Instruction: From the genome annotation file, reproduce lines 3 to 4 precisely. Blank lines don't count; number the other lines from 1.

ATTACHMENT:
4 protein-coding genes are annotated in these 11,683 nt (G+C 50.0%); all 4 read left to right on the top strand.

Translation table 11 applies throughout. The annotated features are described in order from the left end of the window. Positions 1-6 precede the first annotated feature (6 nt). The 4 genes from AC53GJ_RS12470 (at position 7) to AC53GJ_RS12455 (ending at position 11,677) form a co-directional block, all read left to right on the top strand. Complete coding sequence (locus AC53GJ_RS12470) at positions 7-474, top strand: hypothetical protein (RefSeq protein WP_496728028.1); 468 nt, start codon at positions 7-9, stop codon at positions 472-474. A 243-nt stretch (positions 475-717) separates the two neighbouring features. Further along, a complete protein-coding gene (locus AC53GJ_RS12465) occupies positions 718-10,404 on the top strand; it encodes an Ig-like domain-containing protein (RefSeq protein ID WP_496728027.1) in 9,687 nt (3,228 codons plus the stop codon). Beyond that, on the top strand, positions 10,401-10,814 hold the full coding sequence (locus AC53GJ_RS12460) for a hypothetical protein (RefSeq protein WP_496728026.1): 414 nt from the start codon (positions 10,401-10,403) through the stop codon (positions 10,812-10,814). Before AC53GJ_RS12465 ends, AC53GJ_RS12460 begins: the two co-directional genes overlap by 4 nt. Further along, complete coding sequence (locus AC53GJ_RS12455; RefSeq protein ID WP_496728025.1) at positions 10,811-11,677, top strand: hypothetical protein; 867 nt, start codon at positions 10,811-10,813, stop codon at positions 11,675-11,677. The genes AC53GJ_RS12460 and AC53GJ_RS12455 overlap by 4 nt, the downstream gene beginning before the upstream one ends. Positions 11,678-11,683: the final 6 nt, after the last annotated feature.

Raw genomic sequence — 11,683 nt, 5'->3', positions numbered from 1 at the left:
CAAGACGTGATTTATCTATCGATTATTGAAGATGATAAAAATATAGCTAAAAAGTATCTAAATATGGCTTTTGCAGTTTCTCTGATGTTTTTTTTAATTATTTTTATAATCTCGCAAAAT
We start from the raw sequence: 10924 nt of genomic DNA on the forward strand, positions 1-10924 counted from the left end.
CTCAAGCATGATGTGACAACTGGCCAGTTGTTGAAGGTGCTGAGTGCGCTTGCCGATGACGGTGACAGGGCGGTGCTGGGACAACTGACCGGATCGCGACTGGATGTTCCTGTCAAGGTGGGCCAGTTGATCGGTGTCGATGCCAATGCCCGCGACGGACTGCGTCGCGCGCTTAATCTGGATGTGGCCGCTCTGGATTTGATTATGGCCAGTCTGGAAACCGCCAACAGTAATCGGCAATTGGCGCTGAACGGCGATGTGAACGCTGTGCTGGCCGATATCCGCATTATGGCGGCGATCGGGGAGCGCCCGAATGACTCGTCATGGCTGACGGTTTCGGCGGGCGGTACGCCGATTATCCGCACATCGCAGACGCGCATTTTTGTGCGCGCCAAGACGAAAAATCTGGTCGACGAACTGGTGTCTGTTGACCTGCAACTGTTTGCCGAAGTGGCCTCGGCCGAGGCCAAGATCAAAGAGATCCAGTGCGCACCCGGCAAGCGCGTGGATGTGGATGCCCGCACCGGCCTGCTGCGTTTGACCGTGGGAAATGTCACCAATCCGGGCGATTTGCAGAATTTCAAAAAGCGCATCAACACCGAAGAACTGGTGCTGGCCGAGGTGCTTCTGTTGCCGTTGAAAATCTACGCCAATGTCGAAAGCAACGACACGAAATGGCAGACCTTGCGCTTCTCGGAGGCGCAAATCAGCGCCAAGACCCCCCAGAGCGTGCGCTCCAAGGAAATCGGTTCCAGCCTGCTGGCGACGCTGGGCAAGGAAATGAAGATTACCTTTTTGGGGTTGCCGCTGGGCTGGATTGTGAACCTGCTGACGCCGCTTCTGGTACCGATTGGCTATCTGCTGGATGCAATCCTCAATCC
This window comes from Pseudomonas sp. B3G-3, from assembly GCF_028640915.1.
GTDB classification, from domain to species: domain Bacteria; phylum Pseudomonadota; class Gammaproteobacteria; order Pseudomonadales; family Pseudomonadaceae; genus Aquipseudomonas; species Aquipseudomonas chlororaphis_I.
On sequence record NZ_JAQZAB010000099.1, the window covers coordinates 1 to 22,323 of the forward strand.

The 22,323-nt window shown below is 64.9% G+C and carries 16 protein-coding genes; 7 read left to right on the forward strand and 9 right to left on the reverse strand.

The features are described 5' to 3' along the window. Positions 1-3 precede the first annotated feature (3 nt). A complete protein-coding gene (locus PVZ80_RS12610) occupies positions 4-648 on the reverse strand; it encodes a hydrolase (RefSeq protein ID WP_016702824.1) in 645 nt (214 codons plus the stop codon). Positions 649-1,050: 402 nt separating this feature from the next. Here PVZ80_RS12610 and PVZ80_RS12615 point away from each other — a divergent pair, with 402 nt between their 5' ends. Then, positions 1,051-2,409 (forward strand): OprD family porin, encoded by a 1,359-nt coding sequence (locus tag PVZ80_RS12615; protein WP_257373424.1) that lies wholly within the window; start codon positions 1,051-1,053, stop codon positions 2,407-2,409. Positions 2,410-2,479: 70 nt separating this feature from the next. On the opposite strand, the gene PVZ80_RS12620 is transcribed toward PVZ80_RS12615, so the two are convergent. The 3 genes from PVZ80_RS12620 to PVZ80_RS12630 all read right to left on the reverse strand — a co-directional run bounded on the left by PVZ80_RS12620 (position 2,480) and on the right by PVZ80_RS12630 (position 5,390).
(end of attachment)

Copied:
Raw genomic sequence — 11,683 nt, 5'->3', positions numbered from 1 at the left:
CAAGACGTGATTTATCTATCGATTATTGAAGATGATAAAAATATAGCTAAAAAGTATCTAAATATGGCTTTTGCAGTTTCTCTGATGTTTTTTTTAATTATTTTTATAATCTCGCAAAAT